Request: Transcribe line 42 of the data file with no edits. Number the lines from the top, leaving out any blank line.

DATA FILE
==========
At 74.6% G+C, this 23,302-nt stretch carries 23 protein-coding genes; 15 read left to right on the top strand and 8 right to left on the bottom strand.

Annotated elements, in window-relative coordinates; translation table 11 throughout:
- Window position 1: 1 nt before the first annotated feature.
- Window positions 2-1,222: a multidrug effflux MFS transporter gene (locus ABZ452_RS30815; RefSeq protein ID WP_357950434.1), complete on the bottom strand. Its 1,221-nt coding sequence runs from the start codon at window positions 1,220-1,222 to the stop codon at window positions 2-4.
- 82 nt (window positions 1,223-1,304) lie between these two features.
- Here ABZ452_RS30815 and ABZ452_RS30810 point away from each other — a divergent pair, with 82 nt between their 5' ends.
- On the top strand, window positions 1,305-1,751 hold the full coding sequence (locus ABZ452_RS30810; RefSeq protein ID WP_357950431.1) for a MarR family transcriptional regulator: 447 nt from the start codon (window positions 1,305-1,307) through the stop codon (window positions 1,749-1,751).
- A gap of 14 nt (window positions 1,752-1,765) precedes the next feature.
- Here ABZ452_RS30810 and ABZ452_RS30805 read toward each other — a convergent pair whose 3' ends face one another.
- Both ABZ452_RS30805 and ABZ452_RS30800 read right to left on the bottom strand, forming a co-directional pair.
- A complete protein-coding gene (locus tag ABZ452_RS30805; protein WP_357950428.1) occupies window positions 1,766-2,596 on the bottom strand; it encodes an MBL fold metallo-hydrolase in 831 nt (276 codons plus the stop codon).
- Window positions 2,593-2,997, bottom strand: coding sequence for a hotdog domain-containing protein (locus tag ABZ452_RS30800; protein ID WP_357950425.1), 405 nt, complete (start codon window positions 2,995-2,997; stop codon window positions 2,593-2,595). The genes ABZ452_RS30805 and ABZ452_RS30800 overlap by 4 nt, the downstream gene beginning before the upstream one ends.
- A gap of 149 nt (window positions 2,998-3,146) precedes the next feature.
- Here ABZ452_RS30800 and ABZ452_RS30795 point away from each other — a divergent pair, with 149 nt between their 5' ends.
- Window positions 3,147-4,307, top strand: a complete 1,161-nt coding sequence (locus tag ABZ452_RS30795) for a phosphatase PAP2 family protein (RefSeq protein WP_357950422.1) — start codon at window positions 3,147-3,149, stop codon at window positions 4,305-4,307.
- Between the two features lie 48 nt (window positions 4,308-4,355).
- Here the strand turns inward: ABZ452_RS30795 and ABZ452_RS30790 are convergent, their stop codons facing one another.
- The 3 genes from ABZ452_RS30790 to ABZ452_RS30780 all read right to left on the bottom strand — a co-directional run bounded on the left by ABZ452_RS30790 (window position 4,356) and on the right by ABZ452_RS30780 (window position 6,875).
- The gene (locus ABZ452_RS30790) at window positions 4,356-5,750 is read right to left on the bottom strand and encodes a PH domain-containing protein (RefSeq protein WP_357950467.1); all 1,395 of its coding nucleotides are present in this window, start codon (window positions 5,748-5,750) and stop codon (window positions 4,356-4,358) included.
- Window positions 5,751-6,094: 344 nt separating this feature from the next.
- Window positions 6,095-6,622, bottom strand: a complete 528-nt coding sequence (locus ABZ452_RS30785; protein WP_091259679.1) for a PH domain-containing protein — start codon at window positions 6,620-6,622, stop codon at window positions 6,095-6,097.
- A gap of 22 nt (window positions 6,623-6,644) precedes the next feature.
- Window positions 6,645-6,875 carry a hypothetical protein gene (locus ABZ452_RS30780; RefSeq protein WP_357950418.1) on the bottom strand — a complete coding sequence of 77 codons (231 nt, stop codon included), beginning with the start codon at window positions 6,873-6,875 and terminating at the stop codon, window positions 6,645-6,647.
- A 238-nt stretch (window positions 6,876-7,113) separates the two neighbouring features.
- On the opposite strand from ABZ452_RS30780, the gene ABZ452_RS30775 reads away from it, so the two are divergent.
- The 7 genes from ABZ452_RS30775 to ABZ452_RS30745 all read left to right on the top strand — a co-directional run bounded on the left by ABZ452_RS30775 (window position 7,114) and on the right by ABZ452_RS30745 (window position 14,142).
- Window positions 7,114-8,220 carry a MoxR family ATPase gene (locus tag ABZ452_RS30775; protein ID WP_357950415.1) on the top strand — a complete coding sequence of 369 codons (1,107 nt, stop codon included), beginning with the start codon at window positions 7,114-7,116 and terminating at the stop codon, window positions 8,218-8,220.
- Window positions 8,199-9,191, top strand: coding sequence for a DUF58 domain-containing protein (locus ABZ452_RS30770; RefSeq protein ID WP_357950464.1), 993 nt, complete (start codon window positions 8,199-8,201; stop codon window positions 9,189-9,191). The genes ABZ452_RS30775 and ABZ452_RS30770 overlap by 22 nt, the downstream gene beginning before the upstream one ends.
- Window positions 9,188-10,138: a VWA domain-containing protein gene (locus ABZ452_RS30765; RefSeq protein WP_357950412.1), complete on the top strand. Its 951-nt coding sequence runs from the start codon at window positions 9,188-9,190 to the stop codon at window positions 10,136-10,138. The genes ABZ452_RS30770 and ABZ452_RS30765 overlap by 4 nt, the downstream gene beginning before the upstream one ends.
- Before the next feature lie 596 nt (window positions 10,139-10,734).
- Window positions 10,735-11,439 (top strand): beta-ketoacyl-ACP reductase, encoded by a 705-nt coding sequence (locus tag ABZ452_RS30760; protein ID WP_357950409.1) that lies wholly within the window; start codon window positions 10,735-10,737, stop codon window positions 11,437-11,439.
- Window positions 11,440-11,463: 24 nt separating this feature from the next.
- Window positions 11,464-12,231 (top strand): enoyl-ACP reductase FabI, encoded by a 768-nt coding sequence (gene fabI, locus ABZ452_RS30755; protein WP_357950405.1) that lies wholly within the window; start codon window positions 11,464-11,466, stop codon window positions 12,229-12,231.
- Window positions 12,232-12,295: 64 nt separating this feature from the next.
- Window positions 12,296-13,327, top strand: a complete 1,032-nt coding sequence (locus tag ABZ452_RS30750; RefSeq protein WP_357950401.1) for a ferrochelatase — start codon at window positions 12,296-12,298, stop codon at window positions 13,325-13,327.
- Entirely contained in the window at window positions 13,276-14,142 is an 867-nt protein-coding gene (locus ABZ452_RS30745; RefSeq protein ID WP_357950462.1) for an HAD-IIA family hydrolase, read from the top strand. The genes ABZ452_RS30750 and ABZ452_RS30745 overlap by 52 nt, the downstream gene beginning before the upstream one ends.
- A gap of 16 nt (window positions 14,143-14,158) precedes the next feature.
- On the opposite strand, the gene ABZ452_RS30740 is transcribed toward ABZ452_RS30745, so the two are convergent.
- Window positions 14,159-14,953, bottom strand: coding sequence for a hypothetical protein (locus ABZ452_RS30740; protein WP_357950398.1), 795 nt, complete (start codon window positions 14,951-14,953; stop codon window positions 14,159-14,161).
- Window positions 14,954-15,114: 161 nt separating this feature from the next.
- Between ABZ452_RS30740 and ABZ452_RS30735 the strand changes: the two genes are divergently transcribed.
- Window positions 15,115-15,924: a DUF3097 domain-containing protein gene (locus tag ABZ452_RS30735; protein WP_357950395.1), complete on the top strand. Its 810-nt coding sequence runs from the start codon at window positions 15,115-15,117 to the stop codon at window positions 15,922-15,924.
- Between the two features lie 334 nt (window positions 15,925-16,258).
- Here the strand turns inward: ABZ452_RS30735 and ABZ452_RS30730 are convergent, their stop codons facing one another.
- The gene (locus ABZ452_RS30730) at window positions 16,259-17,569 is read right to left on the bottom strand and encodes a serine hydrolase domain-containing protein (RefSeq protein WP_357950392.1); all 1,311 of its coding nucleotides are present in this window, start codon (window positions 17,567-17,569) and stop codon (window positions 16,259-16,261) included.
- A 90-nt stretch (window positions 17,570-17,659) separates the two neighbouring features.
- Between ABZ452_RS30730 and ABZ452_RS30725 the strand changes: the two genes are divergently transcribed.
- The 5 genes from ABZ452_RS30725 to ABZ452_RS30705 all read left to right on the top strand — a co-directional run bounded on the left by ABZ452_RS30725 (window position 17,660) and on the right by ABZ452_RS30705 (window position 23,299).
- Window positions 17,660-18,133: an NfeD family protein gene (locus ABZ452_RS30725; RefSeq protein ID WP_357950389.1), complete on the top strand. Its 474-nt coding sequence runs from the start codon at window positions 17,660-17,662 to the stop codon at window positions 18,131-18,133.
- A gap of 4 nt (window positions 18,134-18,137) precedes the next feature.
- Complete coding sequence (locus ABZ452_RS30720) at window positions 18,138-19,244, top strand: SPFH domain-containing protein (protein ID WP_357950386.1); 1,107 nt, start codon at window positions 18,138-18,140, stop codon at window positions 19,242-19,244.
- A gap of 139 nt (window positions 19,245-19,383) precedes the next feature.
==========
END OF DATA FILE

- Window positions 15,115-15,924: a DUF3097 domain-containing protein gene (locus tag ABZ452_RS30735; protein WP_357950395.1), complete on the top strand. Its 810-nt coding sequence runs from the start codon at window positions 15,115-15,117 to the stop codon at window positions 15,922-15,924.